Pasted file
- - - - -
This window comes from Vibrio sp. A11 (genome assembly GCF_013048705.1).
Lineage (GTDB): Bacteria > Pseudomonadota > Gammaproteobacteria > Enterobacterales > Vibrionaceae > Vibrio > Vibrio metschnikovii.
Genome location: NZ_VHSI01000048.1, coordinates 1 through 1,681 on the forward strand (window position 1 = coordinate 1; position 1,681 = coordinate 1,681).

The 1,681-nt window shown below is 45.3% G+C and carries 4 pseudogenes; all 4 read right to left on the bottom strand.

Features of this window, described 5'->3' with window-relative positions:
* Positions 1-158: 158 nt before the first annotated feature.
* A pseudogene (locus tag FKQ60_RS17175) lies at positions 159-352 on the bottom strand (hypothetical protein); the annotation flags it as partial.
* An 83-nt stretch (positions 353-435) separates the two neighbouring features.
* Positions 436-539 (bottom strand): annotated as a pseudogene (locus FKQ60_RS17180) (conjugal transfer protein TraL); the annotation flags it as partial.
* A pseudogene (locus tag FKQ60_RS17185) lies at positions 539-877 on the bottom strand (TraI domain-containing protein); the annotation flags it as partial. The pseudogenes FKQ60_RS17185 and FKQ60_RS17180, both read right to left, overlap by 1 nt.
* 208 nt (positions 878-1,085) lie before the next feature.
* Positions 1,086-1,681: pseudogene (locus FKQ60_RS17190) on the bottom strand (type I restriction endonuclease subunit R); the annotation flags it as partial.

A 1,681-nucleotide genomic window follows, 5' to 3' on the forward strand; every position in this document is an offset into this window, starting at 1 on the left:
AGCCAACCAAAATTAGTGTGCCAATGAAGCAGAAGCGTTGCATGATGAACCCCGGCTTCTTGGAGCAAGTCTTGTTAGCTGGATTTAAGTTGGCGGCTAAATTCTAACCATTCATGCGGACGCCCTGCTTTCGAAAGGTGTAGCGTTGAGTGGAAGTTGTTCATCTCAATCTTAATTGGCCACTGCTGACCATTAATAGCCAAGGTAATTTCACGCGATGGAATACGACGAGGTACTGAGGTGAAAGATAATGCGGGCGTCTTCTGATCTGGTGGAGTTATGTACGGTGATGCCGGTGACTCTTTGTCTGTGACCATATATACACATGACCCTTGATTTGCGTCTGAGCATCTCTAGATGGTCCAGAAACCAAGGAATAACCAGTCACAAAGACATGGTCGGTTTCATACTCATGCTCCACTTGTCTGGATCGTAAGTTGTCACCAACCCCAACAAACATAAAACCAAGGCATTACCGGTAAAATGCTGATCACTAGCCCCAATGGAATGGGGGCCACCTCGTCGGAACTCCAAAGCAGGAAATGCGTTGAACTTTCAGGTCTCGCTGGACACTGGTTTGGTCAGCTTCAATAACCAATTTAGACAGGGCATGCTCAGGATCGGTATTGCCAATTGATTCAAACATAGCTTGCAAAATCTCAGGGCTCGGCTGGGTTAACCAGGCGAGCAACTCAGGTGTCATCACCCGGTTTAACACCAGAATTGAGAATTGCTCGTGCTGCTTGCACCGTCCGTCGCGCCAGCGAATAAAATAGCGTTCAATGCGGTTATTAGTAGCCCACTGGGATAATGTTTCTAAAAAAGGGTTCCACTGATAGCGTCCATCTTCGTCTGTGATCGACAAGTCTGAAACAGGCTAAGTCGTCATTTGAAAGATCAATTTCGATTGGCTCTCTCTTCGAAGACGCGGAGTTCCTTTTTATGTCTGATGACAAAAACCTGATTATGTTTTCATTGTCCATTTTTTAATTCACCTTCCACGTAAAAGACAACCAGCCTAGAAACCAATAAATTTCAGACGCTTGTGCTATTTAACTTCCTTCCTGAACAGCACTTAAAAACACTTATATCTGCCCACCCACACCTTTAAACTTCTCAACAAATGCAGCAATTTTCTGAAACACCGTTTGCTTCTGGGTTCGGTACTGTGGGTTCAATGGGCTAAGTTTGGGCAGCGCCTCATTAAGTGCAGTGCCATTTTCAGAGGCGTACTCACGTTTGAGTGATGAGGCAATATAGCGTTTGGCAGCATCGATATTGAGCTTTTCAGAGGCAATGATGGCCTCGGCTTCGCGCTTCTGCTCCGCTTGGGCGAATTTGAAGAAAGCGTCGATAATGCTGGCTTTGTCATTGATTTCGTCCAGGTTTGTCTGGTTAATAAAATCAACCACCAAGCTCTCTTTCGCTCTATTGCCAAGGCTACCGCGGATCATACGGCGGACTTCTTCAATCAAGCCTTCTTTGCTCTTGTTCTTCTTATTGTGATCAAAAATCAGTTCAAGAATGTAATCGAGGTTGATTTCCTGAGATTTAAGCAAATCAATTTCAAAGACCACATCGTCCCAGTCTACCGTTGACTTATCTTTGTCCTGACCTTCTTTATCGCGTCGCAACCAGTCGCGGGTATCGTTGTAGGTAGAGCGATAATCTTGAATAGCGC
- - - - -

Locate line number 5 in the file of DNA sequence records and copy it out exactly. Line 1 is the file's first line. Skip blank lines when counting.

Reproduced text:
Features of this window, described 5'->3' with window-relative positions: